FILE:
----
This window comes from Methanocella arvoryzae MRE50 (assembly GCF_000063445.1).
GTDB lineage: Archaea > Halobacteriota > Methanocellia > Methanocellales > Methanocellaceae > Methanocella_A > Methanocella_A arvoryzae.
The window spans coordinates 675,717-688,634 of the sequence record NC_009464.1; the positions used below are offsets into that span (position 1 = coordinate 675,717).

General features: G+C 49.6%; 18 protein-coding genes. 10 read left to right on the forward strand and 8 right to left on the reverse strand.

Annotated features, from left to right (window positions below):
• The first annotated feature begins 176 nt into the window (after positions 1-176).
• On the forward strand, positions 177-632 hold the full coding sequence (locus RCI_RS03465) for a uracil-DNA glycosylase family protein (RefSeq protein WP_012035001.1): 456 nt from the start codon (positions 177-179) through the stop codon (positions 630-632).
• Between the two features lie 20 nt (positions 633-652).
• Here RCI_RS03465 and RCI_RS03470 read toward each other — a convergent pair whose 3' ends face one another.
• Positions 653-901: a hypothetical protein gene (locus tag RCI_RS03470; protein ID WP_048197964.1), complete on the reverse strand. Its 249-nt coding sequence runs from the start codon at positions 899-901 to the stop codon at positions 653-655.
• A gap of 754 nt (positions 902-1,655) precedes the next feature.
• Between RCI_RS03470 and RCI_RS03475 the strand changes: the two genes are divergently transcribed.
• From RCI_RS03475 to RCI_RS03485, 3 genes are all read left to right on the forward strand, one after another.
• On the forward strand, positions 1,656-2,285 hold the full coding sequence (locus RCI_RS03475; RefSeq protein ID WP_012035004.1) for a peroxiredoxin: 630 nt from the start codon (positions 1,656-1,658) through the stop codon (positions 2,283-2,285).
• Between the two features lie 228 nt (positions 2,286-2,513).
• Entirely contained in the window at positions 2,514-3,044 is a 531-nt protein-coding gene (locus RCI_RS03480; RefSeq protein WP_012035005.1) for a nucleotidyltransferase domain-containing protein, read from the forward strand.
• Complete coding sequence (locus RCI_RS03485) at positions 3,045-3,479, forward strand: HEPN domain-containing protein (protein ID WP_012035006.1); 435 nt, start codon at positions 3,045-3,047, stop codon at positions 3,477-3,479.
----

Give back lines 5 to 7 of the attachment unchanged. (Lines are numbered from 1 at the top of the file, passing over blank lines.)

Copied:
Annotated features, from left to right (window positions below):
• The first annotated feature begins 176 nt into the window (after positions 1-176).
• On the forward strand, positions 177-632 hold the full coding sequence (locus RCI_RS03465) for a uracil-DNA glycosylase family protein (RefSeq protein WP_012035001.1): 456 nt from the start codon (positions 177-179) through the stop codon (positions 630-632).